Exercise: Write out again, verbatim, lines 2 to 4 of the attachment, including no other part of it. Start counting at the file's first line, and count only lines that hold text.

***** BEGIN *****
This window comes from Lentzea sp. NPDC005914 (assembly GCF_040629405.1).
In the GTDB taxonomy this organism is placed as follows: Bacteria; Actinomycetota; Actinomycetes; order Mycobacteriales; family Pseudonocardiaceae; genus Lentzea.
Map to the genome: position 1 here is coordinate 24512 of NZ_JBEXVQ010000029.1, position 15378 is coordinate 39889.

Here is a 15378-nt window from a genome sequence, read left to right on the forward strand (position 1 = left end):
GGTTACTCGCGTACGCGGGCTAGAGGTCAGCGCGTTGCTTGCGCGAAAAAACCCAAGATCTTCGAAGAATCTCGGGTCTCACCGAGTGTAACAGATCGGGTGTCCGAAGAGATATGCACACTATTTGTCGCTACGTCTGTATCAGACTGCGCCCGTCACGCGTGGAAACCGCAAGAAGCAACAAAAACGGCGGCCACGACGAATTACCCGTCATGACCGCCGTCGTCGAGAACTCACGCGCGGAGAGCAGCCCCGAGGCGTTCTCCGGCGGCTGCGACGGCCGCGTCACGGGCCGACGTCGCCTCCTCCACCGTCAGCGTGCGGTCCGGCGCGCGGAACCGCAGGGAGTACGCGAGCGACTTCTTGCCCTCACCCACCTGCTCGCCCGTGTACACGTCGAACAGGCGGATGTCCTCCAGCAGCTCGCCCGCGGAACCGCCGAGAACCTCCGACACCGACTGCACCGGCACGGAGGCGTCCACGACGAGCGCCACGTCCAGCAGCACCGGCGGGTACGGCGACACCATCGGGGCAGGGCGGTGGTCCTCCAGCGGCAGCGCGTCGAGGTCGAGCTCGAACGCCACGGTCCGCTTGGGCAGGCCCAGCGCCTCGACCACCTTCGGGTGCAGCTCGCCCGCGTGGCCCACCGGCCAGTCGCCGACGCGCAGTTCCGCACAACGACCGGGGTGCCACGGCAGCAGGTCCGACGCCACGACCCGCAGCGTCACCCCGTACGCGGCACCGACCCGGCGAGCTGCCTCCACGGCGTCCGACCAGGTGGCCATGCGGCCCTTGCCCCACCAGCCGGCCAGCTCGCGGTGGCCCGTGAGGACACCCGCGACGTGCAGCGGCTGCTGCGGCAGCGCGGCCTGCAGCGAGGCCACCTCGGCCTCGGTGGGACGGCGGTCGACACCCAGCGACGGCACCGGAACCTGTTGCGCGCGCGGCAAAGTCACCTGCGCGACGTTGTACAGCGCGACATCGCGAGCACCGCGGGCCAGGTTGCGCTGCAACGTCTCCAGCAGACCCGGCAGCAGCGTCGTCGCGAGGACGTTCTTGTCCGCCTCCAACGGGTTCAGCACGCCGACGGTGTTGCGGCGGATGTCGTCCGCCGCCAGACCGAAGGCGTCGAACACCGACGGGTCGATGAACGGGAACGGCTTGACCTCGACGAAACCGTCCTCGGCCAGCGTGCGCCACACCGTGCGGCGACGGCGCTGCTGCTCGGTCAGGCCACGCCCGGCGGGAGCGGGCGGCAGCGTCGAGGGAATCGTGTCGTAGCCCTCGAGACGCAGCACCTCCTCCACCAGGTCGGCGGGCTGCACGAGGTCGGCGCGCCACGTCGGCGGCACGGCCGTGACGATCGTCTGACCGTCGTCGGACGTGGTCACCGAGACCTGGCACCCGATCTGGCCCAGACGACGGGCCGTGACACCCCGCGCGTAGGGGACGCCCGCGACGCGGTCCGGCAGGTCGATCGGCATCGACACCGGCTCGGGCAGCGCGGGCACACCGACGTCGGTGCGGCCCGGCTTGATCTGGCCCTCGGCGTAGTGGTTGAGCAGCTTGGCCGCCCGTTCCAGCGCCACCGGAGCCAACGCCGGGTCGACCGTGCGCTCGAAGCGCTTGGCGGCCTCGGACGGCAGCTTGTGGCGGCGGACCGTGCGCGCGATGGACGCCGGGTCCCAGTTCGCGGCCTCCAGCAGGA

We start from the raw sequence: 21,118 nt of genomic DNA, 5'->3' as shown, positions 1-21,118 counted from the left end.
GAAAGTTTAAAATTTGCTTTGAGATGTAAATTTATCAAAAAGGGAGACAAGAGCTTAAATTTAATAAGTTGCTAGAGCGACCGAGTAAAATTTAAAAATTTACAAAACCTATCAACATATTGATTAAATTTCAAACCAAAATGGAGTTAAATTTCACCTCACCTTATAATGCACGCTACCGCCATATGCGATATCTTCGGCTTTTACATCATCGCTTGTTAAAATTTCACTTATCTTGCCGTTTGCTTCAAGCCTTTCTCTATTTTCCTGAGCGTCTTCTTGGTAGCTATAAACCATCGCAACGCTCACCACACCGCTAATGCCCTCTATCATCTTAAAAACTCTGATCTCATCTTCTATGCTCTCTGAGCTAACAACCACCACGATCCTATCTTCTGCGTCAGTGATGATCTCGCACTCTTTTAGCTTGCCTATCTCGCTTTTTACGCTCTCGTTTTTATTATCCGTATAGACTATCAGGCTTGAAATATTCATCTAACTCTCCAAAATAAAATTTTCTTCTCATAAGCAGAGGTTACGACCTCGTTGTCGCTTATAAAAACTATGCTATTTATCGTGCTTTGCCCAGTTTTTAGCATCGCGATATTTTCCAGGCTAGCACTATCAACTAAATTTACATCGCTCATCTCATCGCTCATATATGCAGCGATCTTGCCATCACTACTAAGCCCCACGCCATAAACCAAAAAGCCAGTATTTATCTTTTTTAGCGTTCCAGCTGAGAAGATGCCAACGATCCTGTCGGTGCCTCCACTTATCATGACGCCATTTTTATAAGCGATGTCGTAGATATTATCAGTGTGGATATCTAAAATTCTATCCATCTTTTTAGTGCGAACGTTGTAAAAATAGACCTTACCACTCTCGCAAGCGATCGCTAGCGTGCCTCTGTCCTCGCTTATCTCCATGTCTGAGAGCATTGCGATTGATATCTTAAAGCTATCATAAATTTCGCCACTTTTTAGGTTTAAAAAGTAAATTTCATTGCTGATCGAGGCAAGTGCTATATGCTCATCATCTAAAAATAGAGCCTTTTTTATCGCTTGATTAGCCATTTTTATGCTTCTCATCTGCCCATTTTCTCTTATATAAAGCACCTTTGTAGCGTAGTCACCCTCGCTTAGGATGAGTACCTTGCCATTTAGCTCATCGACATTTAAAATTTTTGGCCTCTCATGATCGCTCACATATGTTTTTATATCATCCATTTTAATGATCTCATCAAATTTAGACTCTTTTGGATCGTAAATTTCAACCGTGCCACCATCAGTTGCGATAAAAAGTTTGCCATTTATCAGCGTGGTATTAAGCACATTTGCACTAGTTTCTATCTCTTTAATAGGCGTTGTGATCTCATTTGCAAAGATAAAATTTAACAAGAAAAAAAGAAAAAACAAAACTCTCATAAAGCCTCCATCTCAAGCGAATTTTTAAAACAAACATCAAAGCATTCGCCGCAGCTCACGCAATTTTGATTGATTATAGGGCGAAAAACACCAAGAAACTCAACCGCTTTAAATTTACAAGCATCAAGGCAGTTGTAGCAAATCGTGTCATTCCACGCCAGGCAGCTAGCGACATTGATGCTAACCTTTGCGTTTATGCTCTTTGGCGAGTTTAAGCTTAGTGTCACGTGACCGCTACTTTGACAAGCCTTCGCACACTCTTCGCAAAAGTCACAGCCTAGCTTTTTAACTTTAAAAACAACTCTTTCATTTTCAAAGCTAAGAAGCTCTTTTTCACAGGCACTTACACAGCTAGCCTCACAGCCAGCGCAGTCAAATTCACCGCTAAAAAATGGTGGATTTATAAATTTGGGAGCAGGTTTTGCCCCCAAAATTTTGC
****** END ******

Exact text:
In the GTDB taxonomy this organism is placed as follows: Bacteria; Actinomycetota; Actinomycetes; order Mycobacteriales; family Pseudonocardiaceae; genus Lentzea.
Map to the genome: position 1 here is coordinate 24512 of NZ_JBEXVQ010000029.1, position 15378 is coordinate 39889.

Here is a 15378-nt window from a genome sequence, read left to right on the forward strand (position 1 = left end):